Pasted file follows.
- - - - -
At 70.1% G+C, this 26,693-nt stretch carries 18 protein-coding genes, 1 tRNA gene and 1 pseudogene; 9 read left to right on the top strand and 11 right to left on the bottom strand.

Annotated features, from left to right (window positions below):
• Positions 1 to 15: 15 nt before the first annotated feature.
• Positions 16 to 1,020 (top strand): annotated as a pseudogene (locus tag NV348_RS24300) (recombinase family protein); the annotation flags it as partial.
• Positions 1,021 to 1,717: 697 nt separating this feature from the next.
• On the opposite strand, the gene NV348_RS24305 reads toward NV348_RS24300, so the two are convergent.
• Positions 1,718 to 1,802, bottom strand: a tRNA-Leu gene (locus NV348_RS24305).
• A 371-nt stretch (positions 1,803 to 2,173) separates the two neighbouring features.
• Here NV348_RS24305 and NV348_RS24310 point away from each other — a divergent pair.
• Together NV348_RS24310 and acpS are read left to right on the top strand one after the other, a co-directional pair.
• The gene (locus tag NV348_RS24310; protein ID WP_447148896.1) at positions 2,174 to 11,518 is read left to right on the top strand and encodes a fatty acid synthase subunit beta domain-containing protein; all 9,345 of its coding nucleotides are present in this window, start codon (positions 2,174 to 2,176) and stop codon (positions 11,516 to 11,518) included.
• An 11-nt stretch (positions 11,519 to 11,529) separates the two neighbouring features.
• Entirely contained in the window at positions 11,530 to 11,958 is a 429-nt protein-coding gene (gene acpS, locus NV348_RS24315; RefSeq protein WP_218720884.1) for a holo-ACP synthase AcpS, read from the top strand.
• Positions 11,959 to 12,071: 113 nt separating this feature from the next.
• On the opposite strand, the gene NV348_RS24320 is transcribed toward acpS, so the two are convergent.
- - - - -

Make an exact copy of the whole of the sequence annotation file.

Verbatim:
At 70.1% G+C, this 26,693-nt stretch carries 18 protein-coding genes, 1 tRNA gene and 1 pseudogene; 9 read left to right on the top strand and 11 right to left on the bottom strand.

Annotated features, from left to right (window positions below):
• Positions 1 to 15: 15 nt before the first annotated feature.
• Positions 16 to 1,020 (top strand): annotated as a pseudogene (locus tag NV348_RS24300) (recombinase family protein); the annotation flags it as partial.
• Positions 1,021 to 1,717: 697 nt separating this feature from the next.
• On the opposite strand, the gene NV348_RS24305 reads toward NV348_RS24300, so the two are convergent.
• Positions 1,718 to 1,802, bottom strand: a tRNA-Leu gene (locus NV348_RS24305).
• A 371-nt stretch (positions 1,803 to 2,173) separates the two neighbouring features.
• Here NV348_RS24305 and NV348_RS24310 point away from each other — a divergent pair.
• Together NV348_RS24310 and acpS are read left to right on the top strand one after the other, a co-directional pair.
• The gene (locus tag NV348_RS24310; protein ID WP_447148896.1) at positions 2,174 to 11,518 is read left to right on the top strand and encodes a fatty acid synthase subunit beta domain-containing protein; all 9,345 of its coding nucleotides are present in this window, start codon (positions 2,174 to 2,176) and stop codon (positions 11,516 to 11,518) included.
• An 11-nt stretch (positions 11,519 to 11,529) separates the two neighbouring features.
• Entirely contained in the window at positions 11,530 to 11,958 is a 429-nt protein-coding gene (gene acpS, locus NV348_RS24315; RefSeq protein WP_218720884.1) for a holo-ACP synthase AcpS, read from the top strand.
• Positions 11,959 to 12,071: 113 nt separating this feature from the next.
• On the opposite strand, the gene NV348_RS24320 is transcribed toward acpS, so the two are convergent.